There are some interesting points made within someof the Amazon reviews regarding female composers, the most obvious being that Beer never chose to write about Hildegard of Bingen - probably the greatest composer of her day, male or female, The concentration on early Music and Classical someone skews the perspective as times were very different and, as Beer acknowledges, there was a change in perception in the 19th century that German music was superior to that of other nationalities. Judith Wier is mentioned in passing but those female composers who probably led uninteresting and uneventful lives such as Cheminade, Meyer, Ferranc and Amy Beach are not really considered. Nor is Baciewizc who I think does deserve consideration and having a chapter on a composer working under the old communist regime in Poland would have made the book more varied as it would have shown how elements other than sexism had to be dealt with. There is not mention of Taillefrere either . One contemporary composer whose work I have appreciated, Sally Beamish, does not get a mention at all. The book probably predates the likes of the excellent Caroline Shaw. I would have appreciated a sider spectrum of female composers.

                              I am afraid that Beer's constant theme of the women being down-trodden does get really wearisome. I expect I am like everyone here and likes to think theyhave discovered someone new who is overlooked. For me, the book put me off wanting to explore the works of these women other than perhaps Hensel and Boulanger. It felt like really bad history writing in my opinion. If a book on music does not pique your interest in it's subject, I feel it has failed. I did not understand much of what she wrote about Caccini and Strozzi as Beer never really described what her music sounded like and what instruents were used to perform it. Out of curiousity, I briefly looked some of their works out on Youtube but felt that it was much of a muchness for music of this era. The "interestng" thing about it is that it survived at all! All in all, I just felt that female composers deserved something much better than this book. Definately a case of a writer getting her dungarees in a twist concerning the treatment of female composers.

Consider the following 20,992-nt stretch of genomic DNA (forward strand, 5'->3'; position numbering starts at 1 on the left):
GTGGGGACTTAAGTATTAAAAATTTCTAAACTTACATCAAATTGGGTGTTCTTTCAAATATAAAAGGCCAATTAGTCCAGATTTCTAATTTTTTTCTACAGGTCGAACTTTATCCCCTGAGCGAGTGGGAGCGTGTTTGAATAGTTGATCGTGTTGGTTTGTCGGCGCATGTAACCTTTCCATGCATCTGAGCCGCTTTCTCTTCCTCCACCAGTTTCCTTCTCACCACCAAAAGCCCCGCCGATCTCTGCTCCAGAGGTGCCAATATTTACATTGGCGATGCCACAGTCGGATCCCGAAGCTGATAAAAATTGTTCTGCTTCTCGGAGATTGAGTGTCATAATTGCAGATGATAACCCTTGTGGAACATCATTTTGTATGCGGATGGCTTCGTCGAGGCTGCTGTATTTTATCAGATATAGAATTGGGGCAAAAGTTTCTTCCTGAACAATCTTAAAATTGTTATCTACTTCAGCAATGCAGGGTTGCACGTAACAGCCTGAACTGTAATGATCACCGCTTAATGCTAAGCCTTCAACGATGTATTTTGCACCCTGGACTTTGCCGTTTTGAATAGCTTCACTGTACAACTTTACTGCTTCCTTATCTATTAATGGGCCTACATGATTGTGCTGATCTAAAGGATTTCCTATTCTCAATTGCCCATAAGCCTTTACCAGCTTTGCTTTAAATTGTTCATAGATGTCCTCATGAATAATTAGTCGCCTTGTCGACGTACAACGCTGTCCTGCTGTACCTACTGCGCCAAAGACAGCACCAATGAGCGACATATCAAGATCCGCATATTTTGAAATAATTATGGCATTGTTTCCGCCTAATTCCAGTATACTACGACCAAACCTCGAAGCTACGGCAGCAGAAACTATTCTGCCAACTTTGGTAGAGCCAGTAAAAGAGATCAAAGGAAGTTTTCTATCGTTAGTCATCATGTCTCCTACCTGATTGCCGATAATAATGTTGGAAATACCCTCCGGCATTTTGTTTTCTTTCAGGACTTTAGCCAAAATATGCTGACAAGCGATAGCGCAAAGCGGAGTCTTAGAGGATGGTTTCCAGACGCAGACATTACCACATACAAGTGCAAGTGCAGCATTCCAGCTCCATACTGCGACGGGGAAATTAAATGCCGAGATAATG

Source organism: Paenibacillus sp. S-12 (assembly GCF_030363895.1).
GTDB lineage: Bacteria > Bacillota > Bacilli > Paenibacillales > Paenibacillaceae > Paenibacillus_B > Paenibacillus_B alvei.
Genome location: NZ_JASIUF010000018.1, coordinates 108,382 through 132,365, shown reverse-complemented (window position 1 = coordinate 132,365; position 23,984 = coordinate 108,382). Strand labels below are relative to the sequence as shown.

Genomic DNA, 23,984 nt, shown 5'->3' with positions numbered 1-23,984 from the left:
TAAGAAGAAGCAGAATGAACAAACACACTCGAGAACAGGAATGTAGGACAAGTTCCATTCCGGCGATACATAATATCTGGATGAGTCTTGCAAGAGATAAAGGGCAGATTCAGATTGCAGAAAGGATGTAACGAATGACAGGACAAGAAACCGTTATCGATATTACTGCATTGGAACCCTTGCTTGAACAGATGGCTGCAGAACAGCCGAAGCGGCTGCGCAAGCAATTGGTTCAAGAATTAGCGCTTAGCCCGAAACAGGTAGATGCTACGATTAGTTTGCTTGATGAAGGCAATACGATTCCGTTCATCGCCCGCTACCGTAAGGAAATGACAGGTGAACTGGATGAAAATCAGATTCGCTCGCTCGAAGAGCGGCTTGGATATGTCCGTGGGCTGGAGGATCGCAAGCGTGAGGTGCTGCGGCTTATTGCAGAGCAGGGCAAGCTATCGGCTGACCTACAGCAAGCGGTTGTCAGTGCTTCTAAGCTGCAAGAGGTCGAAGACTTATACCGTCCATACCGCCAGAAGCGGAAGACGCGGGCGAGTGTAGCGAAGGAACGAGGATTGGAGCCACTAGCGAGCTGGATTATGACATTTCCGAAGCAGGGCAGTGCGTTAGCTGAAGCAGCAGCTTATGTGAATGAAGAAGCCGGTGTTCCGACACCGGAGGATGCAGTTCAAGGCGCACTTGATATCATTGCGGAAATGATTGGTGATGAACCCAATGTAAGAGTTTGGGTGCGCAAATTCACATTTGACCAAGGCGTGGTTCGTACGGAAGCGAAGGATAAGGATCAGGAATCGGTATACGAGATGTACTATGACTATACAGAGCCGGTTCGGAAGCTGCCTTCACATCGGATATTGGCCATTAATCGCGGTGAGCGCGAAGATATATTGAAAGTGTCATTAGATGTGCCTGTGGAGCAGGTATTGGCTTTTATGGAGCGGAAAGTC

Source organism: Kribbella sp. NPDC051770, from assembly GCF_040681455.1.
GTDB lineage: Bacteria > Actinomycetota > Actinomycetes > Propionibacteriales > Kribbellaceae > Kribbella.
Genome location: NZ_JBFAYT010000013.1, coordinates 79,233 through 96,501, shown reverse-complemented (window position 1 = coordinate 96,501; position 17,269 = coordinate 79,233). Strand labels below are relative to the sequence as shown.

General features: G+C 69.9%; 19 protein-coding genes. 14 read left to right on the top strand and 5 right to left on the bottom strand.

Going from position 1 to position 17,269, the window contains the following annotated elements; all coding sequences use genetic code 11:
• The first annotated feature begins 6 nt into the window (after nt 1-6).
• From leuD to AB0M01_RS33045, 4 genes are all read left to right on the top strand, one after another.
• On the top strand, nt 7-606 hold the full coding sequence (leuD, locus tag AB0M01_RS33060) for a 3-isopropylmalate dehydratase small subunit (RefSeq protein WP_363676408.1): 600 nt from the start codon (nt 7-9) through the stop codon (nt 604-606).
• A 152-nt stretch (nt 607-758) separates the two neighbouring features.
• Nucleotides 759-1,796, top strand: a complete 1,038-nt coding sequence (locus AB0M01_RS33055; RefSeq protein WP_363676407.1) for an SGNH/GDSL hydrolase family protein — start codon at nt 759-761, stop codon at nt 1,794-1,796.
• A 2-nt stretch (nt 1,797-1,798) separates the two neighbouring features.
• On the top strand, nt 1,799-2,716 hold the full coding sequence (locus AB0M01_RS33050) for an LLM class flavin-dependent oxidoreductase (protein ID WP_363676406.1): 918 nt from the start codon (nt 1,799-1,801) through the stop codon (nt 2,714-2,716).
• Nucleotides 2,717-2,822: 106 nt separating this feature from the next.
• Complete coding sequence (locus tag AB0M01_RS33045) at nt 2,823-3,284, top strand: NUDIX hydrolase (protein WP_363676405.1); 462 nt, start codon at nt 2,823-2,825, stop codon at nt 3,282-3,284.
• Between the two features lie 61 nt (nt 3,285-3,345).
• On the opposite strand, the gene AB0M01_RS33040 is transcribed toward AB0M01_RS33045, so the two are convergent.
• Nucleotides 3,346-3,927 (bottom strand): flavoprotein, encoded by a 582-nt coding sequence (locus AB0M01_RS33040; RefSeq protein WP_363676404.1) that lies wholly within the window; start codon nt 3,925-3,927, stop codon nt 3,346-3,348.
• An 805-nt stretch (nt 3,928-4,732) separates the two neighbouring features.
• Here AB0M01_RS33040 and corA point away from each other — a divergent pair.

I am now reading Martin Da Cruz' excellent account of the evolution of football in Uruguay (1878 to 1917 ) - "From beauty to duty." This is probably the most niche football book imaginable but it is a cracking read. This is a book I would recommend.

                              Comment

                              • smittims
                                Full Member
                                • Aug 2022
                                • 3174

                                Well, Ian, well done for reading it to to the end without throwing it across the room (or at least, picking it up again and reading on).

                                I too, have tired of hearing that the only reason some women's music was forgotten was male oppression. It couldn't just be that, like many male composers, their music just wasn't much good!

                                Elizabeth Maconchy's music has been revived quite a bit in recent years, and, in my opinion, now receives its due.